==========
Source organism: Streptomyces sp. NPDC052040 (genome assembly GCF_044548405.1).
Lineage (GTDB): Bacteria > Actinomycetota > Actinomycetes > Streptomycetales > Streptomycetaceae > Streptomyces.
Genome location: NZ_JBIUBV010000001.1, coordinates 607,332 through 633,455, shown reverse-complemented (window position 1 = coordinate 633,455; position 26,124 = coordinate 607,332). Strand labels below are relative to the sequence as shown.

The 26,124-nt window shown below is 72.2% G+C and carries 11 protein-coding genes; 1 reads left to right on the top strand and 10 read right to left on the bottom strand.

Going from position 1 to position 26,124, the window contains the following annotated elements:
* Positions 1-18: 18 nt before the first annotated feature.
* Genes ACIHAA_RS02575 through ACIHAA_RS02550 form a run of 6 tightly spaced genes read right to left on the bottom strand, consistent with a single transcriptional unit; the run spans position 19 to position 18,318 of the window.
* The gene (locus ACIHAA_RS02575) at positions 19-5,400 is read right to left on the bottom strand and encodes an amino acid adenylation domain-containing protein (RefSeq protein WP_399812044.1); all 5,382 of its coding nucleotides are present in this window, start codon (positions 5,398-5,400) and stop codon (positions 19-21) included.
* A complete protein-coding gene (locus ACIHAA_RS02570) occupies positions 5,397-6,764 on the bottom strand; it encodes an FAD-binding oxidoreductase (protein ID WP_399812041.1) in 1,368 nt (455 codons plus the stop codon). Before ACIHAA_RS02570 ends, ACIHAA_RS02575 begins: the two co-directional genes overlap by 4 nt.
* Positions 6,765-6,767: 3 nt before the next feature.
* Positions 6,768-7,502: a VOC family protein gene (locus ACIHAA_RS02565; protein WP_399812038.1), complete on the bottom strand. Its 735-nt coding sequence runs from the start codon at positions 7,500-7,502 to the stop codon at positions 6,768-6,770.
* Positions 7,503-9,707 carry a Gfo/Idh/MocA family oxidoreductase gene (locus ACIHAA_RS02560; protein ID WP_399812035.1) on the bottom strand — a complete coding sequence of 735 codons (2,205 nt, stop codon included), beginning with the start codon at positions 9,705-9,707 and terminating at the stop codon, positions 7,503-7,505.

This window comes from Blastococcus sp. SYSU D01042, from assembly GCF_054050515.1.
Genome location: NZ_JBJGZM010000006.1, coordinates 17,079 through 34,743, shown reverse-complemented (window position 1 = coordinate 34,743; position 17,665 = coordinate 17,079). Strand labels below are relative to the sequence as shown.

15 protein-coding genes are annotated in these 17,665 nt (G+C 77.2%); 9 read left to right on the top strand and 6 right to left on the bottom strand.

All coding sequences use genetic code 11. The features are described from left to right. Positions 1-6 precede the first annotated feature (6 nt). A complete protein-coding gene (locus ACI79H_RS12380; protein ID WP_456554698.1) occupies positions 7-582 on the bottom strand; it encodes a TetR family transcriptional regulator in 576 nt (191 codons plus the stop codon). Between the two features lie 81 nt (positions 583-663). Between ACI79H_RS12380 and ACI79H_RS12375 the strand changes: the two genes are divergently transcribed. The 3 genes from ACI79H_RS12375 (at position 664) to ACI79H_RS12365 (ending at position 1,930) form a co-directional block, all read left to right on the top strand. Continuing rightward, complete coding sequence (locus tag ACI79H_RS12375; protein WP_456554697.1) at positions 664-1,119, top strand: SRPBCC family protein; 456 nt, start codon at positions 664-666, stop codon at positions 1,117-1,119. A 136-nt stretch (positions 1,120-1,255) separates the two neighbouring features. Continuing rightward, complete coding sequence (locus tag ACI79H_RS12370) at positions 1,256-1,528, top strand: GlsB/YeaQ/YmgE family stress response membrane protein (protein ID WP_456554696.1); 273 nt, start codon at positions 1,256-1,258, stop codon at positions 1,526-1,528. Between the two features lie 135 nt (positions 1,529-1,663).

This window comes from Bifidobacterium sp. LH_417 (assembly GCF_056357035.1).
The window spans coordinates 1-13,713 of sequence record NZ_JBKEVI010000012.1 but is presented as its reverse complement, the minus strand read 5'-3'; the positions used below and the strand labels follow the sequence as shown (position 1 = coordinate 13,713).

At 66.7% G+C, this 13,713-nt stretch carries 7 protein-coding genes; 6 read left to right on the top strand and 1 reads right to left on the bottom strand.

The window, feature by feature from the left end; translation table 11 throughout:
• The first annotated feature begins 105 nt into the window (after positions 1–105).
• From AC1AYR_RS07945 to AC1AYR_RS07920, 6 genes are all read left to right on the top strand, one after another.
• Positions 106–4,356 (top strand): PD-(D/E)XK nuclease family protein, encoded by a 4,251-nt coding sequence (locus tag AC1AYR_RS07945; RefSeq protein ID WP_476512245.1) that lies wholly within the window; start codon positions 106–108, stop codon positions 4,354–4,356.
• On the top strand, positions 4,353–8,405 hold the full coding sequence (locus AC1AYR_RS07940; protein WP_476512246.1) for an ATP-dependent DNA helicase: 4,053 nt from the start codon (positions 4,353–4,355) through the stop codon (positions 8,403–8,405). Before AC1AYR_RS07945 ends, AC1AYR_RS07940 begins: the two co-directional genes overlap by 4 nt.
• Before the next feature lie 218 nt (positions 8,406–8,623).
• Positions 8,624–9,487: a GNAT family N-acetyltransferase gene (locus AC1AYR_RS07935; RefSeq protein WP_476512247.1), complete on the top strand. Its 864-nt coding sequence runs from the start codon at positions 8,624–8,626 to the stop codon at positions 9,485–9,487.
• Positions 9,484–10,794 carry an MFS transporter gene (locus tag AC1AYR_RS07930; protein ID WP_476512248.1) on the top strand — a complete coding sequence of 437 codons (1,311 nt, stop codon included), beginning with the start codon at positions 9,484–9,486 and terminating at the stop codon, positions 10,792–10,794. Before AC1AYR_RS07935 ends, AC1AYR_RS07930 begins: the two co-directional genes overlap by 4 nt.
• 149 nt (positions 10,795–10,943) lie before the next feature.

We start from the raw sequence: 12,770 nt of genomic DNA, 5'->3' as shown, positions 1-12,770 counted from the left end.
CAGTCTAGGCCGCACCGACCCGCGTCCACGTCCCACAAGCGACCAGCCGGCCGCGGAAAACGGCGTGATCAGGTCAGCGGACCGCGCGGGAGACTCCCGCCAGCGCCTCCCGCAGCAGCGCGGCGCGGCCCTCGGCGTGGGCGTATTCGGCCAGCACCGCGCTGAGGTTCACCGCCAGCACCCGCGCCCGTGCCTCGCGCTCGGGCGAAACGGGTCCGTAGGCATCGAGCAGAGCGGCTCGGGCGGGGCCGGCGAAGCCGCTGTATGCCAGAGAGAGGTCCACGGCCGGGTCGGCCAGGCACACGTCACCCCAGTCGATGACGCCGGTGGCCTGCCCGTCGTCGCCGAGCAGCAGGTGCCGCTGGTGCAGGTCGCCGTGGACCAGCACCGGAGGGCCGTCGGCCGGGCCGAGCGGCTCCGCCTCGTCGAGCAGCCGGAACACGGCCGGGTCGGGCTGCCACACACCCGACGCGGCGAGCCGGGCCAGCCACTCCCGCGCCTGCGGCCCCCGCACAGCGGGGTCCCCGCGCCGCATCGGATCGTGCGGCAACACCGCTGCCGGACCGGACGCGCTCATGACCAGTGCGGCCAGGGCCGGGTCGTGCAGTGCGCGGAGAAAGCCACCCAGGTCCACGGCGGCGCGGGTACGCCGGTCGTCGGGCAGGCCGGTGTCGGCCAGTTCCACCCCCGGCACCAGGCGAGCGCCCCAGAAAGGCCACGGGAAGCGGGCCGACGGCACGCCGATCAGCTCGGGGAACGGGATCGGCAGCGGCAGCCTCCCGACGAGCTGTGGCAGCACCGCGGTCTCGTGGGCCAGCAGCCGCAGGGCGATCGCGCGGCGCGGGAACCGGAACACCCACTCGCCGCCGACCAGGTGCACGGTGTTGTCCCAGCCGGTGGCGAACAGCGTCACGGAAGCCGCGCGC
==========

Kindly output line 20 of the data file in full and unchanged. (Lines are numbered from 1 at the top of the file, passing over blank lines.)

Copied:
The window, feature by feature from the left end; translation table 11 throughout: